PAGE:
After our first full day in Pigeon Forge visiting Alcatraz East and the Civil War Theater, we had planned to go to the Hollywood Wax Museum and the Titanic Exhibition.
We decided to let serendipity take over when we learned that morning the Hatfield and McCoys Dinner Theater didn’t have seating for two until three days later.
“Let’s checkout Gatlinburg,” I suggested. Dodie was enthusiastically agreeable.
The 7-mile drive was awesome and a great introduction to the Great Smoky Mountains National Park as we winded through.
Pigeon Forge reminds me somewhat of Branson, Missouri and a bit like the South end of the Vegas Strip (minus casinos) in the late 1970s. A long, busy Parkway with competing attractions, tourist shops and restaurants are lined along both sides.
Gatlinburg is nestled in the mountains, twisting its way wherever an attraction, store, or cafe will fit. Unlike Pigeon Forge, it’s possible to find a central place to park and walk your way to most of it.
Some of its key attractions offer sweeping views of the National Park, including the 407-ft. Space Needle observation tower and a Sky Lift up Crockett Mountain, and a 2.1-mile aerial cable car that journeys from Downtown to the popular amusement resort Ober Gatlinburg.
Because of COVID concerns, we were more cautious in Gatlinburg. People are spread out more in Pigeon Forge, but Gatlinburg tourism is squeezed in tighter spaces.
Almost by accident, we found the Christ Museum and spent a little over an hour inside. Dodie especially enjoyed the voiced over tour depicting various scenes from the life of Jesus Christ.
We walked over to the Gatlinburg Skylift about two blocks away figuring we would be properly socially distancing ourselves high above the town.
At the top of the mountain is the Gatlinburg SkyBridge, where the next evening eight volunteers draped a massive 60-foot long American flag over the side. The flag will stay there until July 5 for the holiday weekend.
The bridge is the country’s longest pedestrian suspension bridge. Midway across the 700 foot structure, thick see-through panels replace wooden planks offering a birds eye view of the ground far below.
On the other side we had a view overlooking some of the most famous mountains of the Smokies. When she saw Rocky Top, Dodie started singing:
Rocky Top, you’ll always be
Home sweet home to me
Good ol’ Rocky Top
Rocky Top, Tennessee
Rocky Top, Tennessee
Raised in San Antonio, Jack Dennis’ early experiences were as a newspaper reporter and private investigator. With a Texas State University bachelor’s degree, Jack studied journalism, education and psychology. He was the founding vice-president of Sigma Delta Chi, the Association of Professional Journalists at the University. Jack has received numerous awards, including Investigative Reporter of the Year from Rocky Mountain Press Association, David Ashworth Community Award, and Leadership in Management.
Some of the people and groups Jack has interviewed include:
Elvis Presley, Merle Haggard, George Jones, Willie Nelson, B.B. King, George Strait, Roy Orbison, Justin Timberlake, Steven Tyler, Freddie Mercury, Kenny Rogers, Kenny Loggins, Jackson Browne, Steve Wariner, Tanya Tucker, Scotty Moore, Fats Domino, Patty Page, Tommy Roe, Emmy Lou Harris, Johnny Rivers, Charly McClain, Kinky Friedman, John McFee, Guy Allison & Patrick Simmons (Doobie Brothers) , Randy Bachman (BTO), Jim Messina, Todd Rundgren, Alvin Lee, Gary Puckett, The Ventures, Freddy Cannon, Augie Meyer, Christopher Cross, Whiskey Myers, Sha Na Na (John “Bowzer” Baumann), Flash Cadillac, Jerry Scheff, John Wilkinson, Darrell McCall, and more.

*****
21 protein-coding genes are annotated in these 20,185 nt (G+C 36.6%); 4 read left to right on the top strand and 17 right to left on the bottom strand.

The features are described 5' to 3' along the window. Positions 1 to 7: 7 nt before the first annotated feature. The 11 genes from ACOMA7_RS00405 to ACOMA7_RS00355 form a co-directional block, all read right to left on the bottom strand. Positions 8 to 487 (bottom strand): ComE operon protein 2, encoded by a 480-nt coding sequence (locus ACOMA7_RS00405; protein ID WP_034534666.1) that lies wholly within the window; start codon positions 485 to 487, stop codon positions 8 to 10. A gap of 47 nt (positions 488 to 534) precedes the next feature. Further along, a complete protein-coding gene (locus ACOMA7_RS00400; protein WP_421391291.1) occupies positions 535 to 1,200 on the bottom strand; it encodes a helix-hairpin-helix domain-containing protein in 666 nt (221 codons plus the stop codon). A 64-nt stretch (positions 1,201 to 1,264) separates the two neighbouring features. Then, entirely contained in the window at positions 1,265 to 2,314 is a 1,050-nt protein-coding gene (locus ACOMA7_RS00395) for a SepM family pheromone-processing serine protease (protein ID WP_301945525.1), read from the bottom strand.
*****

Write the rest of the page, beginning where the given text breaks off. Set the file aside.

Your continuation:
Politicians & News
George W. Bush, Bill Clinton, Jimmy Carter, Lady Bird Johnson, Greg Abbott, Rudolph Giuliani, Larry King, Jack Anderson, Tom Bradley, Connie Mack, and more.
Clint Eastwood, Mike Myers, Taylor Lautner, Cameron Diaz, Jerry Lewis, Eddie Murphy, Antonio Banderas, Julie Andrews, Selena Gomez, Tippi Hedren, James Earl Jones, James Woods, Jim Nabors, Martha Raye, Rosalind Russell, June Lockhart, John Cleese, Eric Idle, Howie Mandel, Meg Ryan, Cheri Oteri, Amy Poehler, Maya Rudolph, James Drury, Melanie Griffith, Nathan Lane, Alan Thicke, Lou Diamond Phillips, Clint Howard, Tony Sirico, Cesar Romero, Michael Berryman, Tracy Scoggins, William Windom, Warren Stevens and more.
Buzz Aldrin, Alan Bean, Wally Schirra, Dave Scott, Gene Cernan, Walt Cunningham, Scott Carpenter, Gene Kranz (NASA Flight Director), Ed Mitchell, Richard Gordon, Bruce McCandless, Vanentina Treshkova (first woman in space, Russia), Alex Leonov (first man to walk in space, Russian), Al Worden, Dee O’Hara (nurse to astronauts) and more.
Sports: Joe Torre, Roger Staubach, Bob Hayes, Billie Jean King, Manuela Maleeva, Drew Pearson, Bob Lilly, Tim Duncan, David Robinson, George Gervin, Tony Parker, Shannon Miller, Cathy Rigby, Bruce Bowen, Wade Boggs, Fernando Valenzuela, Bernie Kosar, Dale Murphy, Jim Abbott, Dick Bartell, Mike Schmidt, Dan Pastorini and more.
May Pang, Bob Eubanks, Vernon Presley, Vester Presley, Charlie Hodge, Joe Esposito, Rick Stanley (Elvis’ step-brother, Harold Lloyd (Elvis’ first cousin), Doyle Brunson, Kara Peller, Hank Meijer, Norman Brinkler, Stanley Marcus, Jerry King, Mac King, Nathan Burton, Zach Anner, Louie Anderson, Owen Benjamin, Steve Byrne and more.
As head of Facilities for a major retailer (H-E-B Food/Drugs) for 20 years, Jack co-founded Professional Retail Store Maintenance Association (PRSM) and was elected President to establish PRSM magazine. Jack is a writer, speaker, golf-concierge and happiness coach. He has researched and studied happiness for over 40 years.
Jack was a prolific writer for Examiner.com, with over 1,900 articles written in six years. His articles and stories have appeared in AXS Entertainment, The ROWDY Country Music, Memphis Flash, and numerous magazines.
He is author of “Miracles of Justice,” a true courtroom drama novel about social injustice and miracles.